Review confirms reduced severity of SARS-CoV-2 Omicron infection

In a recent study posted to the Research Square preprint* server, researchers review existing literature to quantify the transmissibility, immune evasion, reinfection, and severity of the severe acute respiratory syndrome coronavirus 2 (SARS-CoV-2) Omicron variant.

Study: Omicron SARS-CoV-2 Variant of Concern: A Review on its Transmissibility, Immune Evasion, Reinfection, and Severity. Image Credit: M.Aka /

As a result of its high transmissibility, the SARS-CoV-2 Omicron variant is rapidly spreading across the world. In the United States, for example, this strain of SARS-CoV-2 is responsible for 95% of all new coronavirus disease 2019 (COVID-19) cases since January 1, 2022.

Extensive research is needed to understand the extent to which the increased transmissibility and virulence of Omicron threaten public health globally. Furthermore, it is also crucial to determine how the global population should recognize these dynamics, perceive risk, and adhere to public health and social measures amid the emergence of the Omicron variant.

About the study

In the present study, the researchers performed a literature search in PubMed, Web of Science, Scopus, ScienceDirect, Google Scholar, medRxiv, and bioRxiv using keywords such as Omicron, transmissibility, immune evasion, reinfection, and severity to find articles published in 2021 and 2022. Data reviewed in the present study included all the existing articles having at least one of these keywords.

Study findings

In one Norwegian study, among 117 people in a party that was 96% fully vaccinated, 74% got infected with Omicron after coming in contact with one individual from South Africa, from where Omicron was originally detected. Moreover, a study conducted in the United Kingdom found that the Omicron variant had a 10 times greater risk of reinfection than the Delta variant.

In another study conducted in South Africa, substantial population-level evidence was acquired which demonstrated that Omicron, in contrast to the Beta and Delta variants, evades immunity from prior infection. Similarly, in a large-scale study conducted in Denmark, the researchers found that although there was no significant difference in transmissibility for Omicron and Delta among unvaccinated people, the Omicron variant was 2.6-3.7 times more infectious than the Delta variant among vaccinated people.

Among studies discussing the severity of Omicron infections, one study conducted by researchers from the University of Edinburgh in Scotland indicated that when compared to the Delta variant, Omicron resulted in a two-thirds reduction in the probability of COVID-19 hospitalization. Notably, existing literature demonstrated that Omicron infections are much less severe than Delta variant infections.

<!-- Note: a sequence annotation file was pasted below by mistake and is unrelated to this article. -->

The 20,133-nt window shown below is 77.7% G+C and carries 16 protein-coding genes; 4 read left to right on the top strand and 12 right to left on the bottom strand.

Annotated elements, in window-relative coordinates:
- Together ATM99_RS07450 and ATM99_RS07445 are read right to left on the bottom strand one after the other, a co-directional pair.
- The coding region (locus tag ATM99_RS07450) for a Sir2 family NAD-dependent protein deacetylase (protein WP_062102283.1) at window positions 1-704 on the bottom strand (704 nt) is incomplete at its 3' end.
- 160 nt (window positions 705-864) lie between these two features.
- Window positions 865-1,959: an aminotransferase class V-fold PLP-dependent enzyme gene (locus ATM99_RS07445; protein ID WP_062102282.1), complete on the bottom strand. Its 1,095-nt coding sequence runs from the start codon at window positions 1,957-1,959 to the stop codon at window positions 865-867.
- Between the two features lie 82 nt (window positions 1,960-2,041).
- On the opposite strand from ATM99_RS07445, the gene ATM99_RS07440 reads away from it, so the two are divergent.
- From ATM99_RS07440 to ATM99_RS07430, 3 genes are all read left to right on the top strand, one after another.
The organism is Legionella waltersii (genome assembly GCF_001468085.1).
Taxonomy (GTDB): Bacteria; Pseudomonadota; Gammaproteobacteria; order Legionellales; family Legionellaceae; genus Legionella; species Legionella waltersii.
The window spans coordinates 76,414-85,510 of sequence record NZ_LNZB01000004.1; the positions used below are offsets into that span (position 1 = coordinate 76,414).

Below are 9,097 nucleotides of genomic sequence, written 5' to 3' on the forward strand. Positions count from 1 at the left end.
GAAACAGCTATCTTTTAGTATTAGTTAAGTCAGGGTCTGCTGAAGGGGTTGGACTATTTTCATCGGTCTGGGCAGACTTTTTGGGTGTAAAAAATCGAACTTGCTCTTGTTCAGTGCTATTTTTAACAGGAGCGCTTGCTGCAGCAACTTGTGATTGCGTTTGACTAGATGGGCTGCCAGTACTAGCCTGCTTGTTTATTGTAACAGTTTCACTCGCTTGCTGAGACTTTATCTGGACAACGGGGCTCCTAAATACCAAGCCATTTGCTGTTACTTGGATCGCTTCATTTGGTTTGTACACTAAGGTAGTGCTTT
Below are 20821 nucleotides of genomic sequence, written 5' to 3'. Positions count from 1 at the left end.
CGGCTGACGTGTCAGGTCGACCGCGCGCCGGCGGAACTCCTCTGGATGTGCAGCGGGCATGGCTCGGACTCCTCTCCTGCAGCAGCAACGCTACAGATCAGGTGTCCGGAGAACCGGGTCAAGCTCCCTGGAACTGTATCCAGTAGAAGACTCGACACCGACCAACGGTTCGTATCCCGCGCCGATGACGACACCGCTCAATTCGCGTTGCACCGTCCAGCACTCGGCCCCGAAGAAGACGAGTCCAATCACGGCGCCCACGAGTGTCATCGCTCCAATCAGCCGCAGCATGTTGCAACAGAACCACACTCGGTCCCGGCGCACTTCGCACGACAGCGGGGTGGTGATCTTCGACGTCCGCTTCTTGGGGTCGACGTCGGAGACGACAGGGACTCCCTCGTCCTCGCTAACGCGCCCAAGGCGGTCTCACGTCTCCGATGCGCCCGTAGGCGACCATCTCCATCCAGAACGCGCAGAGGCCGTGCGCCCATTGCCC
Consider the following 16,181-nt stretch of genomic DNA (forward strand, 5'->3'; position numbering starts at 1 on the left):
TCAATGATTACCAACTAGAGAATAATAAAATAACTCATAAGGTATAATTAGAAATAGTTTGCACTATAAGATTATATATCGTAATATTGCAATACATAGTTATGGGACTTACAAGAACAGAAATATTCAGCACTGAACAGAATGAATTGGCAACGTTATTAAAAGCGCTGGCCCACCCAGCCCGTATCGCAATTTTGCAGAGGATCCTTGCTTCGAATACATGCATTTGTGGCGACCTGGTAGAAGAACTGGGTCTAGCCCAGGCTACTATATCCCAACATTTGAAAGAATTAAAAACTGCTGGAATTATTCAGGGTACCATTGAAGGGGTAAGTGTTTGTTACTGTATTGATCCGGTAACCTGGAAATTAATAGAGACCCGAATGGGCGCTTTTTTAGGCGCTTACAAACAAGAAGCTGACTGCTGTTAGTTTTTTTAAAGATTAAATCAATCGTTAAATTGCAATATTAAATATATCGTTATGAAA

When assessing the clinical severity of the SARS-CoV-2 Omicron variant using nationwide data, researchers in South Africa found that people with Omicron infection had an 80% lower risk of hospitalization than those without Omicron infection.

In another study, the researchers compared the clinical characteristics of 466 patients infected with Omicron and admitted to a hospital in Tshwane, South Africa to 3,962 hospital admissions from earlier COVID-19 waves. To this end, the length of hospital stay was only 4.0 days for Omicron infection, which was comparable to the average hospital stay of 8.8 days during earlier waves.


Taken together, the current study revealed that Omicron spreads faster than previous SARS-CoV-2 variants. This is likely due to the ability variant of this to evade immune responses induced by vaccination and previous infections.

Omicron also has several times higher odds of infecting vaccinated and previously infected people than Delta and other SARS-CoV-2 variants. However, the risk of infection from Delta and Omicron is almost similar among unvaccinated people.

Almost all the studies reviewed in the current work consistently showed that the severity of infection in Omicron cases is much lower compared to Delta and other previous variants. Subsequently, there is a considerably lower risk of requiring hospital admission, intensive care unit (ICU) admission, and mechanical ventilators in Omicron-infected individuals. Furthermore, Omicron infections were associated with shorter hospital stays and lower mortality rates. Although Omicron has an enhanced ability to escape immunity developed by vaccines, booster doses significantly protect individuals from symptomatic COVID-19 infections.

Therefore, the authors strongly recommend the continuance of usual prevention measures, such as vaccination, masking, and suitable infection mitigation strategies for decreasing Omicron transmission, reducing morbidity and death to ultimately reduce the workload of healthcare systems globally.

*Important notice

Research Square publishes preliminary scientific reports that are not peer-reviewed and, therefore, should not be regarded as conclusive, guide clinical practice/health-related behavior, or treated as established information.

Journal reference:
  • Mohsin, M., & Mahmud, S. (2022). Omicron SARS-CoV-2 Variant of Concern: A Review on its Transmissibility, Immune Evasion, Reinfection, and Severity. Research Square. doi:10.21203/  

Posted in: Medical Research News | Disease/Infection News

Tags: Coronavirus, Coronavirus Disease COVID-19, covid-19, Healthcare, Hospital, immunity, Intensive Care, Mortality, Omicron, Public Health, Research, Respiratory, SARS, SARS-CoV-2, Severe Acute Respiratory, Severe Acute Respiratory Syndrome, Syndrome, Vaccine

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Neha Mathur

Neha Mathur has a Master’s degree in Biotechnology and extensive experience in digital marketing. She is passionate about reading and music. When she is not working, Neha likes to cook and travel.

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